John A. McCoy
John A. McCoyJuly 23, 2018
Photo courtesy of Carroll CollegePhoto courtesy of Carroll College

Archbishop Raymond G. Hunthausen may have been the epitome of the Vatican II bishop—pastoral, ecumenical, inclusive and relevant. He loved telling a good story.

One he retold often was about the potluck picnic that the parishioners of a small-town parish hosted for him in the city park across the street from the church. Hunthausen took a paper plate, served himself some fried chicken, baked beans and fruit salad and looked for a place to sit. All the tables were occupied. So he found himself a spot on the lawn next to a youngster who was wolfing down the meal.

The boy, who had no idea who Archbishop Hunthausen was, chatted away about his school, his friends and his new bike. When he paused to eat some more, the archbishop asked him: “Where’d you get that tin plate? Everybody else has a paper one.”

The boy motioned at a house across the street. “At home,” he replied. “I saw there was a picnic going on, so I got my tin plate and came on over.”

In sermons and retreats, Hunthausen told that story to illustrate God’s message: We are called to share with anyone who comes along. Bishop or boy.

Vatican II transformed him, introducing him to a universal church with a richness of liturgy, expression and ministry that he could not have imagined.

A quiet, reflective introvert content to listen from the back seats, Archbishop Hunthausen was an unlikely church leader. Born in 1921 the oldest of seven children in the smelter town of Anaconda, Mont., “Dutch” Hunthausen thought he would likely marry his high school sweetheart. But at Carroll College in Helena, he fell under the influence of Father Bernard Topel, an ascetic who became his life-long spiritual advisor. Father Topel suggested Dutch consider the priesthood. The young man agonized mightily but ultimately entered the priesthood.

Ordained in 1946, he was asked to teach at Carroll, then to be the school’s president and finally to be bishop of Helena. Each time he reluctantly accepted. He was soon the youngest and last U.S. bishop sent to the Second Vatican Council. He became the last living American bishop who participated in all four sessions of the council, which convened from 1962 to 1965.

The council transformed him, introducing him to a universal church with a richness of liturgy, expression and ministry that he could not have imagined. During an interfaith service at St. James Cathedral in Seattle marking his retirement in 1991, he said the council was “a watershed moment in my life.” At the council’s close, he said, he felt “born again” into the life of the church. He went home, embracing the council’s spirit of shared responsibility and mission to the world.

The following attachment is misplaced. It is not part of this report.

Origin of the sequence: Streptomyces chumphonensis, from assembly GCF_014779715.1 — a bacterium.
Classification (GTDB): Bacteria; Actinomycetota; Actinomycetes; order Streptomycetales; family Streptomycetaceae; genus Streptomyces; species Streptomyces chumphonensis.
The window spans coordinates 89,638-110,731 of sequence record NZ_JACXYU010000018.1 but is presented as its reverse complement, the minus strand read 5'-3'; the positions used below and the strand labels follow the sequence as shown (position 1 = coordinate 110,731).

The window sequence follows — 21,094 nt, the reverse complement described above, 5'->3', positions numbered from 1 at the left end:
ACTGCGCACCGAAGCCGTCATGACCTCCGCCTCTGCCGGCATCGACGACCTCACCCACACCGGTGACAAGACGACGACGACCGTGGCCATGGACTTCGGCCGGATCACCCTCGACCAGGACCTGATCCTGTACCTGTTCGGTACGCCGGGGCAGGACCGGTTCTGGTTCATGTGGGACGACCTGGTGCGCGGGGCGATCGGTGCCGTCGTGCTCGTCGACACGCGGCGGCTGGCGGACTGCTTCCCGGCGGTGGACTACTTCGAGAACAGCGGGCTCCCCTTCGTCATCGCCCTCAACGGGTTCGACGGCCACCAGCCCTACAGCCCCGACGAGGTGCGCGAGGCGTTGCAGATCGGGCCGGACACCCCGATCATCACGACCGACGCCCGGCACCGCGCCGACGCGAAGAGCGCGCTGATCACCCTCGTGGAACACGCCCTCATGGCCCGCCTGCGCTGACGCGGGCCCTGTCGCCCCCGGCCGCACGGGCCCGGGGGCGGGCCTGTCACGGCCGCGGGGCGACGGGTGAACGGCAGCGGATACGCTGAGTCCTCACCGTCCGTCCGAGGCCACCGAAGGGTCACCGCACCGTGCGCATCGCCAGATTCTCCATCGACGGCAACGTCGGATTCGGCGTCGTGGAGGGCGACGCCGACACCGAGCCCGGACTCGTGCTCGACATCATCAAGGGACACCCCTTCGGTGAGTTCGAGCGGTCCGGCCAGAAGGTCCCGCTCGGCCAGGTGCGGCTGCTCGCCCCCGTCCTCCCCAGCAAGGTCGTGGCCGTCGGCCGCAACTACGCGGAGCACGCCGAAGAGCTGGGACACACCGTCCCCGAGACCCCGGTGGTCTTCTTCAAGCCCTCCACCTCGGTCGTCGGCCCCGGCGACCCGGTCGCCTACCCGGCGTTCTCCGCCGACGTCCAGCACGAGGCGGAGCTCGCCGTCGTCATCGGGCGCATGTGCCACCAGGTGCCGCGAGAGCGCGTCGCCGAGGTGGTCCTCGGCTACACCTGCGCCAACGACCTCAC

In 1975, Pope Paul VI asked him to be archbishop of Seattle. Again, he agonized, trying to discern not his but God’s will. He accepted and, within two weeks of taking office, set out in his Volkswagen Beetle to visit all 126 Catholic parishes in Western Washington. Everywhere he spoke enthusiastically about how Vatican II was reforming and revitalizing the church.

Archbishop Hunthausen soon discovered that his archdiocese was about to house the most lethal weapons system ever created—the Trident submarine, each with 192 nuclear warheads. As the Cold War between the United States and the U.S.S.R. heated up, millions of Americans feared that a nuclear doomsday was close.

Hunthausen’s peace activism infuriated the Reagan administration and the Vatican, which under Pope John Paul II was working closely with Washington to liberate Eastern Europe from Soviet domination.

Archbishop Hunthausen joined protests at the Trident base on Puget Sound. He withheld half of his federal income taxes. He began to advocate unilateral nuclear disarmament and became an international peace celebrity.

“What,” he asked, “is the greater evil? To be killed? Or to kill?”

His peace activism infuriated the Reagan administration and the Vatican, which under Pope John Paul II was working closely with Washington to liberate Eastern Europe from Soviet domination. Rome also had other issues.

Archbishop Hunthausen was pushing the boundaries of canon law by naming women to head parishes. And he was speaking out for laws that protected gay people from discrimination. He allowed Dignity, a Catholic gay organization, to celebrate the closing Mass of its 1983 national convention at Seattle’s St. James Cathedral.

Cardinal Joseph Ratzinger, then head of the Congregation for the Doctrine of the Faith and the future Pope Benedict XVI, investigated, then punished Archbishop Hunthausen by giving the newly appointed Bishop Donald Wuerl (now cardinal archbishop of Washington, D.C.) final authority over key areas of archdiocesan policy. A public hue and cry resulted.

Rome eventually relented, reassigned Cardinal Wuerl and restored Archbishop Hunthausen’s authority. But it also assigned Thomas J. Murphy as coadjutor archbishop and future successor, an awkward arrangement that resulted in Archbishop Hunthausen’s early retirement in 1991.

A healthy 70, the archbishop moved back home to Montana, declined all interviews and quietly filled in for vacationing priests. He was not completely free of the past, however. In 2003, at the height of the clergy sex abuse scandal in Boston, the Seattle archdiocese revealed that 47 priests who had served in Western Washington since the 1950s had credible accusations of child sexual abuse against them. Some of them had served on Archbishop Hunthausen’s watch.

Archbishop Hunthausen later was criticized by sexual abuse survivors who claimed he knew or should have known about abusive priests and members of religious orders during his tenure in Helena and Seattle. The Seattle Times reported that from 1987 to 2010, the Seattle archdiocese paid about $42 million to 300 abuse victims. The Helena diocese, facing more than 360 abuse claims, filed for bankruptcy in January 2014 and offered a $15 million payout to victims.